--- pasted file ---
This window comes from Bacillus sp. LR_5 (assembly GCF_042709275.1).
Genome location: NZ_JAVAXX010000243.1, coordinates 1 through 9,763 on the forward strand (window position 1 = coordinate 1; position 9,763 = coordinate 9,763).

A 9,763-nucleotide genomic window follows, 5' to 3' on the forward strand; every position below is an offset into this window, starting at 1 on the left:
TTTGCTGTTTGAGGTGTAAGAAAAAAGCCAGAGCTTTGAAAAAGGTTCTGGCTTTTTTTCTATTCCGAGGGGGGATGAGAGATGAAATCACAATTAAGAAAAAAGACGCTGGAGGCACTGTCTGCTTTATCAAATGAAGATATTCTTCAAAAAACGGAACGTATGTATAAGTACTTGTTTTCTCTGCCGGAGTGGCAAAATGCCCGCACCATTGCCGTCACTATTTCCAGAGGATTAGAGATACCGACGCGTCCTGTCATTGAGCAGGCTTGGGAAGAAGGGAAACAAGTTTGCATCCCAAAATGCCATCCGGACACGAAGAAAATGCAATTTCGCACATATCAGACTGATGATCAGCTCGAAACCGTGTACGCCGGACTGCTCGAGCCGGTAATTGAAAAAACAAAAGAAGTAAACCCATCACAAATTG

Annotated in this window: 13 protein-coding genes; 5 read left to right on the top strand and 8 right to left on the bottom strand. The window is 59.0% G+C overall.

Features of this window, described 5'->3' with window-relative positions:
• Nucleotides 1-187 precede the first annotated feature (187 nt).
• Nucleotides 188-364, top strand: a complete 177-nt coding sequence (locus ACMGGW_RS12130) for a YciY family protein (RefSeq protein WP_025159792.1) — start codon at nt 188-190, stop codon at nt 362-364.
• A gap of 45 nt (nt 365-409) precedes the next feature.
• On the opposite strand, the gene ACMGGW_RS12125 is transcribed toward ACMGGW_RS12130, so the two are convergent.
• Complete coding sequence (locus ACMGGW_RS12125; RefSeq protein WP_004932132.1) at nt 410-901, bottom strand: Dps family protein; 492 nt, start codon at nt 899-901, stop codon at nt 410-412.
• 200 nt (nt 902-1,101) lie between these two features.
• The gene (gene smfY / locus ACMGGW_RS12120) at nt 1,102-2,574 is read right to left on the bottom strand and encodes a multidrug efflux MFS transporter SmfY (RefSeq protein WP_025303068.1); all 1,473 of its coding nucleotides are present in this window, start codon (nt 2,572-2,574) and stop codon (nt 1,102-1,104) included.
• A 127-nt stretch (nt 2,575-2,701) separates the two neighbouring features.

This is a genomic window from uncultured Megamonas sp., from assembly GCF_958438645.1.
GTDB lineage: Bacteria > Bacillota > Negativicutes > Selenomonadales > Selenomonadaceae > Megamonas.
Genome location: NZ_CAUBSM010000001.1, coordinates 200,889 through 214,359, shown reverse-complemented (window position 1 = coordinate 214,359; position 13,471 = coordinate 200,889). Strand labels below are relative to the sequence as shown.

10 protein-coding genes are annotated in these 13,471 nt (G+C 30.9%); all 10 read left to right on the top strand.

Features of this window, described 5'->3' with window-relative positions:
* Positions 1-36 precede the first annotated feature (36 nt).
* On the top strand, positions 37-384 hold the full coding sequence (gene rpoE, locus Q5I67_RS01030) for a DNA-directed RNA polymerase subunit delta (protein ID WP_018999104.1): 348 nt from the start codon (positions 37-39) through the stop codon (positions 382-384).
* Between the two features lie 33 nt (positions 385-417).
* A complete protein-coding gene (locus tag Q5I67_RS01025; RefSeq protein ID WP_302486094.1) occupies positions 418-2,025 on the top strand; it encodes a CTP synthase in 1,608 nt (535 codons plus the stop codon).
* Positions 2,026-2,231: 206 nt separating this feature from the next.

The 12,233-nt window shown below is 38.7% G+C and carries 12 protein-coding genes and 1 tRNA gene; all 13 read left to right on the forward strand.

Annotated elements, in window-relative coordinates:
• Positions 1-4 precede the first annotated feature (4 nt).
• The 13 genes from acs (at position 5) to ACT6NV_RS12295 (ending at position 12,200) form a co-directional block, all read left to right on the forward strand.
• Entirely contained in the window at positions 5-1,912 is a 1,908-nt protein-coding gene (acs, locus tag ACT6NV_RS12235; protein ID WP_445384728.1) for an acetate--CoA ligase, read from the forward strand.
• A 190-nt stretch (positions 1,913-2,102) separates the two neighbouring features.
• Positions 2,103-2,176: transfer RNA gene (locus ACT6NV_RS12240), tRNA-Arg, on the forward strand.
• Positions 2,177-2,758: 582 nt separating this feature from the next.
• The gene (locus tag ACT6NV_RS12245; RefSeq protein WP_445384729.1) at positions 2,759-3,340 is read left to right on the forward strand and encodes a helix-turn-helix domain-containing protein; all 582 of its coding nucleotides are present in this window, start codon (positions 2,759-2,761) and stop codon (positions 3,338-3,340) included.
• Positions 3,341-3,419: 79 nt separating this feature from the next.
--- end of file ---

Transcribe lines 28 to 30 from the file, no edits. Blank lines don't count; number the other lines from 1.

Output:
• The 13 genes from acs (at position 5) to ACT6NV_RS12295 (ending at position 12,200) form a co-directional block, all read left to right on the forward strand.
• Entirely contained in the window at positions 5-1,912 is a 1,908-nt protein-coding gene (acs, locus tag ACT6NV_RS12235; protein ID WP_445384728.1) for an acetate--CoA ligase, read from the forward strand.
• A 190-nt stretch (positions 1,913-2,102) separates the two neighbouring features.